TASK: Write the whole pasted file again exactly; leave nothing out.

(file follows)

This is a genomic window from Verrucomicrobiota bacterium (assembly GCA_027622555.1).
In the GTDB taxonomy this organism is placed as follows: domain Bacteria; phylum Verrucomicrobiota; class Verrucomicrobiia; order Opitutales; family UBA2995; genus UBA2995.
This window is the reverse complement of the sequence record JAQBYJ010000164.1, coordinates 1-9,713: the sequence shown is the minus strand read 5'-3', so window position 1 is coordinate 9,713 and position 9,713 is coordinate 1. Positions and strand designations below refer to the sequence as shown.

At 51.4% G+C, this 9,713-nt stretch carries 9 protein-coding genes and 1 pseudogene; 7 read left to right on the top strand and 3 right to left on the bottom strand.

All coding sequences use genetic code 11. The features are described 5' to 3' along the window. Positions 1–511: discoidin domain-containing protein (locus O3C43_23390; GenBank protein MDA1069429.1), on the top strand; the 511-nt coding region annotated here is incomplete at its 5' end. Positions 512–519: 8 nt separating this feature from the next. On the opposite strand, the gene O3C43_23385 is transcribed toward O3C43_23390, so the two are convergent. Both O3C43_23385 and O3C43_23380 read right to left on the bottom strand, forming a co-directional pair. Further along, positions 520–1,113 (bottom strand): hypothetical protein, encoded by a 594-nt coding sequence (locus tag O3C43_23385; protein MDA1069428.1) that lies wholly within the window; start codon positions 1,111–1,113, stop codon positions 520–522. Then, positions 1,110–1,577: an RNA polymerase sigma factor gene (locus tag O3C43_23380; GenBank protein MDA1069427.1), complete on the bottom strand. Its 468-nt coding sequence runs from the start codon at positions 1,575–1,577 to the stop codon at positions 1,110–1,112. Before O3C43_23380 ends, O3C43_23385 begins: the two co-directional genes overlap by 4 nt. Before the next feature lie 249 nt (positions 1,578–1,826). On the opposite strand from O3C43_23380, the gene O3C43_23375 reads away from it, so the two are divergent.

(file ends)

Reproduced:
This is a genomic window from Verrucomicrobiota bacterium (assembly GCA_027622555.1).
In the GTDB taxonomy this organism is placed as follows: domain Bacteria; phylum Verrucomicrobiota; class Verrucomicrobiia; order Opitutales; family UBA2995; genus UBA2995.
This window is the reverse complement of the sequence record JAQBYJ010000164.1, coordinates 1-9,713: the sequence shown is the minus strand read 5'-3', so window position 1 is coordinate 9,713 and position 9,713 is coordinate 1. Positions and strand designations below refer to the sequence as shown.

At 51.4% G+C, this 9,713-nt stretch carries 9 protein-coding genes and 1 pseudogene; 7 read left to right on the top strand and 3 right to left on the bottom strand.

All coding sequences use genetic code 11. The features are described 5' to 3' along the window. Positions 1–511: discoidin domain-containing protein (locus O3C43_23390; GenBank protein MDA1069429.1), on the top strand; the 511-nt coding region annotated here is incomplete at its 5' end. Positions 512–519: 8 nt separating this feature from the next. On the opposite strand, the gene O3C43_23385 is transcribed toward O3C43_23390, so the two are convergent. Both O3C43_23385 and O3C43_23380 read right to left on the bottom strand, forming a co-directional pair. Further along, positions 520–1,113 (bottom strand): hypothetical protein, encoded by a 594-nt coding sequence (locus tag O3C43_23385; protein MDA1069428.1) that lies wholly within the window; start codon positions 1,111–1,113, stop codon positions 520–522. Then, positions 1,110–1,577: an RNA polymerase sigma factor gene (locus tag O3C43_23380; GenBank protein MDA1069427.1), complete on the bottom strand. Its 468-nt coding sequence runs from the start codon at positions 1,575–1,577 to the stop codon at positions 1,110–1,112. Before O3C43_23380 ends, O3C43_23385 begins: the two co-directional genes overlap by 4 nt. Before the next feature lie 249 nt (positions 1,578–1,826). On the opposite strand from O3C43_23380, the gene O3C43_23375 reads away from it, so the two are divergent.